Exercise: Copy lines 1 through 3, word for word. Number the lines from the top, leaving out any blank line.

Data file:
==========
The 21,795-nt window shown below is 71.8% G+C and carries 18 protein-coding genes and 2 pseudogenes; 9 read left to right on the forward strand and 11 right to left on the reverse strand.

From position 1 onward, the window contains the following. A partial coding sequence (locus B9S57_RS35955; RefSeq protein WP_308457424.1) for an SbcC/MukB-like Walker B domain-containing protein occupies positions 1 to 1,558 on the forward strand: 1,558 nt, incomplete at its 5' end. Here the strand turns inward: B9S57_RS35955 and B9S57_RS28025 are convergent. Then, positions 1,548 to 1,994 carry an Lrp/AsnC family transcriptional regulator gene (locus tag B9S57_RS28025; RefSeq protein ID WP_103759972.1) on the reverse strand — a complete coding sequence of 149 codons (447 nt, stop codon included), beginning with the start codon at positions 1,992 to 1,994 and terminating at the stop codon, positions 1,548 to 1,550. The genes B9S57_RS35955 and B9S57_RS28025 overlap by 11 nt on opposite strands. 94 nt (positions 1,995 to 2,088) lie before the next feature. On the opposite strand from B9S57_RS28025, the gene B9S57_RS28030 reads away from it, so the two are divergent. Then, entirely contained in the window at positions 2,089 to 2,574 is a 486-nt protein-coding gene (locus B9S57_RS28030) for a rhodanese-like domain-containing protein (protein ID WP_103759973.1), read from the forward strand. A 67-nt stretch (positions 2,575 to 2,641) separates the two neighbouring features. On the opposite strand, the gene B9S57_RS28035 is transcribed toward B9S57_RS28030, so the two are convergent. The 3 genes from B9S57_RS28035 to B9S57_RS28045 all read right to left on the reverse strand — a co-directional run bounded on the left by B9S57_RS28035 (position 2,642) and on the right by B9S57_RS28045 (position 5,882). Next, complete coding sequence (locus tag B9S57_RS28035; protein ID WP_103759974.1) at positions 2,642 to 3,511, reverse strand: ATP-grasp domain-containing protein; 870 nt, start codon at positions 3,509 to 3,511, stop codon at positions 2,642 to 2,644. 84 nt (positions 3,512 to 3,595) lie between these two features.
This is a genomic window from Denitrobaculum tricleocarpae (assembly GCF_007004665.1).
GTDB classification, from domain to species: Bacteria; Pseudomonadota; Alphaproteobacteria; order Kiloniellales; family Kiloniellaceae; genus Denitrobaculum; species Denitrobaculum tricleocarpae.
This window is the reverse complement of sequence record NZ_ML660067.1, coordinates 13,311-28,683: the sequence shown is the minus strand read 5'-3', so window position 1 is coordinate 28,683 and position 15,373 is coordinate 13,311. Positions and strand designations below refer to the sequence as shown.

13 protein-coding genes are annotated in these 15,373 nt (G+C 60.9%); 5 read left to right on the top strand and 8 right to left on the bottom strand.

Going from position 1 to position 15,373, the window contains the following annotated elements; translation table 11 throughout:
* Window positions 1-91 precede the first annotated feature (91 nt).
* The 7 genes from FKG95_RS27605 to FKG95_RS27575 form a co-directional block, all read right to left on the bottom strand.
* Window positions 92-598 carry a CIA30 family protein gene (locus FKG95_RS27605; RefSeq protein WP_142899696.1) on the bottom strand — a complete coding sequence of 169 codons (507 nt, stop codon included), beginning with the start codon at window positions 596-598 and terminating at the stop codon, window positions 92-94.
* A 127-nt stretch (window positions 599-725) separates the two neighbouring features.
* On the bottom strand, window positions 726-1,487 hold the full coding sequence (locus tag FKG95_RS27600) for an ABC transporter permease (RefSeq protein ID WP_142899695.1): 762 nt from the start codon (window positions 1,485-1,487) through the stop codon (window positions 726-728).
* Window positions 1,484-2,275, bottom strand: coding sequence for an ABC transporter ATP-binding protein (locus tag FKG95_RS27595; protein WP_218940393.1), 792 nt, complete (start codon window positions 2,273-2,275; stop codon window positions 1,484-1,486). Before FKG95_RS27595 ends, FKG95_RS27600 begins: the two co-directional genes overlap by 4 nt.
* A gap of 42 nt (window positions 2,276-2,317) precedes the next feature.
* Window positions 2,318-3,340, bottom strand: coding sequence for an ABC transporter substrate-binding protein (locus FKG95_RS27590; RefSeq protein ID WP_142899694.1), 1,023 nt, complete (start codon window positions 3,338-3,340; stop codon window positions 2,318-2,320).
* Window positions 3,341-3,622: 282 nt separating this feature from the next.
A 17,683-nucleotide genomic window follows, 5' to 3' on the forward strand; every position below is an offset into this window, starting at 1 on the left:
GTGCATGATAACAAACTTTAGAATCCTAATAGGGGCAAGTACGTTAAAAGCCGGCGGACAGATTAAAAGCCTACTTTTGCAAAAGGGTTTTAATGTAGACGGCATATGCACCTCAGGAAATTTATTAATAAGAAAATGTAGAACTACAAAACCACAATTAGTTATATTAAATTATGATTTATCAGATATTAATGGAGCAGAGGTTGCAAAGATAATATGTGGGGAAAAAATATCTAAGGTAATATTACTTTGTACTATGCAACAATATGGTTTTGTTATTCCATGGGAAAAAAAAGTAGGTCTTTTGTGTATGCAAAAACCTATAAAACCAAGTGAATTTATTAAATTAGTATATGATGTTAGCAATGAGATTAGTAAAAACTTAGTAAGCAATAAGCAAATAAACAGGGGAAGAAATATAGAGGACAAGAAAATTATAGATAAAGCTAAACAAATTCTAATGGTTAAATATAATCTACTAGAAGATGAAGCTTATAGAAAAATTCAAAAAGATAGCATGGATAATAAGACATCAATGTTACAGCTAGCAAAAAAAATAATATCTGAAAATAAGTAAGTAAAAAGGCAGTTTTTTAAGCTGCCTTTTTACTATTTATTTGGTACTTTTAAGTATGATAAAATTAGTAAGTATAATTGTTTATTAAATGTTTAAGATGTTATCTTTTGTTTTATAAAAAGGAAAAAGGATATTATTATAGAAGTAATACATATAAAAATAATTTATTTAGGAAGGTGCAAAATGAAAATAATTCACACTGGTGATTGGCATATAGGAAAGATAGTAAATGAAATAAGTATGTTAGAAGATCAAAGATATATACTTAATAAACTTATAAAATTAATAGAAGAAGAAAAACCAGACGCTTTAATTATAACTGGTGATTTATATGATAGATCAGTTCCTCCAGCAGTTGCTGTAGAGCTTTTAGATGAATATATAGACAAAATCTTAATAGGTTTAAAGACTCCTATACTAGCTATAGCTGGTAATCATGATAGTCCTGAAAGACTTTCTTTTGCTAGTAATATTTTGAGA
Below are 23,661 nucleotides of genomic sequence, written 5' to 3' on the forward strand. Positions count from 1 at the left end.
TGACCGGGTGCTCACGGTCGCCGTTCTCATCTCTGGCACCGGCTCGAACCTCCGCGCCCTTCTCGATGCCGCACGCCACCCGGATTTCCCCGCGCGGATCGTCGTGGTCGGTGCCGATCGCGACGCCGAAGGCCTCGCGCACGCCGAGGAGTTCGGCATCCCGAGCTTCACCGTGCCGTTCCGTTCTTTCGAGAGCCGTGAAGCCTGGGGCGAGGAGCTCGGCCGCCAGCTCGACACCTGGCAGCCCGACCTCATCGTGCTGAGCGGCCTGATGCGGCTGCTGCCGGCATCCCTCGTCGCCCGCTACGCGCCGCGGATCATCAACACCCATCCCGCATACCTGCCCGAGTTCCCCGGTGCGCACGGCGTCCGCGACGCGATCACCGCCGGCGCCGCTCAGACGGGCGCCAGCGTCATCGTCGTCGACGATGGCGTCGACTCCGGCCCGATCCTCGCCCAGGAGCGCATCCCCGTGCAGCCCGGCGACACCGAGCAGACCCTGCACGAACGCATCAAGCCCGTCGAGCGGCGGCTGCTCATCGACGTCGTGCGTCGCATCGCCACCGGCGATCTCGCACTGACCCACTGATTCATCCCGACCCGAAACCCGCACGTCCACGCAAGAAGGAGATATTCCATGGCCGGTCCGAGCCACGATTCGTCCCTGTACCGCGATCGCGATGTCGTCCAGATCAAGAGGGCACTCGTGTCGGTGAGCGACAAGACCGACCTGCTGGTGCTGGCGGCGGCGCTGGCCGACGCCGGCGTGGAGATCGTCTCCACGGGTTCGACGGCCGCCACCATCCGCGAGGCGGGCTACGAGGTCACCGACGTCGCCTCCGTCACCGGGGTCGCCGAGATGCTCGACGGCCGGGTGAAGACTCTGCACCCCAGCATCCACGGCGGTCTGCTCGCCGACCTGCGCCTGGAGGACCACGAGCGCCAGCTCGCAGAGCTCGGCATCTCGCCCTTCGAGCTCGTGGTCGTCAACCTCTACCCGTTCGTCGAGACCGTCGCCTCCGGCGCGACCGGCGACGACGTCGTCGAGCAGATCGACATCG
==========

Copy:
The 21,795-nt window shown below is 71.8% G+C and carries 18 protein-coding genes and 2 pseudogenes; 9 read left to right on the forward strand and 11 right to left on the reverse strand.

From position 1 onward, the window contains the following. A partial coding sequence (locus B9S57_RS35955; RefSeq protein WP_308457424.1) for an SbcC/MukB-like Walker B domain-containing protein occupies positions 1 to 1,558 on the forward strand: 1,558 nt, incomplete at its 5' end. Here the strand turns inward: B9S57_RS35955 and B9S57_RS28025 are convergent. Then, positions 1,548 to 1,994 carry an Lrp/AsnC family transcriptional regulator gene (locus tag B9S57_RS28025; RefSeq protein ID WP_103759972.1) on the reverse strand — a complete coding sequence of 149 codons (447 nt, stop codon included), beginning with the start codon at positions 1,992 to 1,994 and terminating at the stop codon, positions 1,548 to 1,550. The genes B9S57_RS35955 and B9S57_RS28025 overlap by 11 nt on opposite strands. 94 nt (positions 1,995 to 2,088) lie before the next feature. On the opposite strand from B9S57_RS28025, the gene B9S57_RS28030 reads away from it, so the two are divergent. Then, entirely contained in the window at positions 2,089 to 2,574 is a 486-nt protein-coding gene (locus B9S57_RS28030) for a rhodanese-like domain-containing protein (protein ID WP_103759973.1), read from the forward strand. A 67-nt stretch (positions 2,575 to 2,641) separates the two neighbouring features. On the opposite strand, the gene B9S57_RS28035 is transcribed toward B9S57_RS28030, so the two are convergent. The 3 genes from B9S57_RS28035 to B9S57_RS28045 all read right to left on the reverse strand — a co-directional run bounded on the left by B9S57_RS28035 (position 2,642) and on the right by B9S57_RS28045 (position 5,882). Next, complete coding sequence (locus tag B9S57_RS28035; protein ID WP_103759974.1) at positions 2,642 to 3,511, reverse strand: ATP-grasp domain-containing protein; 870 nt, start codon at positions 3,509 to 3,511, stop codon at positions 2,642 to 2,644. 84 nt (positions 3,512 to 3,595) lie between these two features.
This is a genomic window from Denitrobaculum tricleocarpae (assembly GCF_007004665.1).